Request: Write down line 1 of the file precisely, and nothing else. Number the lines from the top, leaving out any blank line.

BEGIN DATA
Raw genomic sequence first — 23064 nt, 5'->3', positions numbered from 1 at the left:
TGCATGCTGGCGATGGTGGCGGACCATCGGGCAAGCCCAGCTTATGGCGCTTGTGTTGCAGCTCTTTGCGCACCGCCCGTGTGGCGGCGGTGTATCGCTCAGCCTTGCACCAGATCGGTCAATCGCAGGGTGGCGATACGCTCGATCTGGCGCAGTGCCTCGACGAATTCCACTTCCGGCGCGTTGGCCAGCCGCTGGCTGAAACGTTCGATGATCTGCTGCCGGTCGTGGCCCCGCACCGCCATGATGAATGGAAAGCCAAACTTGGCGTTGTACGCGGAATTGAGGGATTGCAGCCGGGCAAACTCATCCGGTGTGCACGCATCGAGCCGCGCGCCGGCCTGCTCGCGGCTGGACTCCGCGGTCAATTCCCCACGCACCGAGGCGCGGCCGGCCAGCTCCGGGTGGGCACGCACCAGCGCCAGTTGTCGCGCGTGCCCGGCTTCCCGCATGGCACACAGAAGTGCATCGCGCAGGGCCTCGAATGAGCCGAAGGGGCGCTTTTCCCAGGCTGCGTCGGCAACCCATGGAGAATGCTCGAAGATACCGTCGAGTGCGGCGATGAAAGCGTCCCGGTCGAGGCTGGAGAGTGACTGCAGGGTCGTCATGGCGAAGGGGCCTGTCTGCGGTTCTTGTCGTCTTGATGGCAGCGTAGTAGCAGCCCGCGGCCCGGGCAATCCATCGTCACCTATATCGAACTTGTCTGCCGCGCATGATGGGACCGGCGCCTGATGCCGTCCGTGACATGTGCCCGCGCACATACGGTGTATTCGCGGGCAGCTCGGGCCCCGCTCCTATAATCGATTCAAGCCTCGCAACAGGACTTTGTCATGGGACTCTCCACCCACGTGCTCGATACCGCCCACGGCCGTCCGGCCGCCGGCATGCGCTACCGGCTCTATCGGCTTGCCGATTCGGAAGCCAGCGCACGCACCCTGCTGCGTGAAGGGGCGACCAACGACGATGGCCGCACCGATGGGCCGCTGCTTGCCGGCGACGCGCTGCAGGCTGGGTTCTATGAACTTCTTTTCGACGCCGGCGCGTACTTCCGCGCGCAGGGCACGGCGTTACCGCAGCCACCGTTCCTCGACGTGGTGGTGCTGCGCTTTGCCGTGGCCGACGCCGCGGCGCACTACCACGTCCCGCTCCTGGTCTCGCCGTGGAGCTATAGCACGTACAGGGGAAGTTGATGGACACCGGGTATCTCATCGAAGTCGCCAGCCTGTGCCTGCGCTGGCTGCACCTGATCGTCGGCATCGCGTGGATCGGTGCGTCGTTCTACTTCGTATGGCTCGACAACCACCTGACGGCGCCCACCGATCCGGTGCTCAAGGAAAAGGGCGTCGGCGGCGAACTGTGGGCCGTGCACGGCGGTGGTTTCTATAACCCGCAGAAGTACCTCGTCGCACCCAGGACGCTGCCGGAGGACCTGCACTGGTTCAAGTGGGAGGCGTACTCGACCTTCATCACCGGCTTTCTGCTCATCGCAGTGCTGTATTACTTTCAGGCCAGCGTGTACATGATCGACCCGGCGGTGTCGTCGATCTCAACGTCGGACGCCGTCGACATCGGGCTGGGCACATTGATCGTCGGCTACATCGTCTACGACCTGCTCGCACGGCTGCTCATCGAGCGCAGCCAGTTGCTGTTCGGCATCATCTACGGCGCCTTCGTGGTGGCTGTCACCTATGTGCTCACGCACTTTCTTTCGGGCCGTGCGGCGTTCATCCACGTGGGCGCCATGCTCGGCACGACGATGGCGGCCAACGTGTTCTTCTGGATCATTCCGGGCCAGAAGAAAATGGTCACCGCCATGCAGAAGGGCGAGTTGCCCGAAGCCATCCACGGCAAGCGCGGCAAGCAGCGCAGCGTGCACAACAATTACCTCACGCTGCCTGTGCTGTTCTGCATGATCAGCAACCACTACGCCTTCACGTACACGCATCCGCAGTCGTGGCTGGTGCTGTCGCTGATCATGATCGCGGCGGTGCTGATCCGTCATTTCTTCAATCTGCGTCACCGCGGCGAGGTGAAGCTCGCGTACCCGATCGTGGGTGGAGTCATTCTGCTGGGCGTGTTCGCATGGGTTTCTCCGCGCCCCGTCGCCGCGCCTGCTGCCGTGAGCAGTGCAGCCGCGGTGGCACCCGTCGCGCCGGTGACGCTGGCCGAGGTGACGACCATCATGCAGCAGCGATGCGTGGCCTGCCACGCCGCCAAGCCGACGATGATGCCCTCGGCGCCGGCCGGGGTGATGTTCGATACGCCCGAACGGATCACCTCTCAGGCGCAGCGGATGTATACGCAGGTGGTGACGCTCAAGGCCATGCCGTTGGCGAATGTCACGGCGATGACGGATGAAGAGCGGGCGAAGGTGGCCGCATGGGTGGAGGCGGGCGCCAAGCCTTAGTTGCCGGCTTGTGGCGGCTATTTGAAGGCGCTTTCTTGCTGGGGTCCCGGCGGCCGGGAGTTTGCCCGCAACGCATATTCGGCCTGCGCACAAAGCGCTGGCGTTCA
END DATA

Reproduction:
Raw genomic sequence first — 23064 nt, 5'->3', positions numbered from 1 at the left: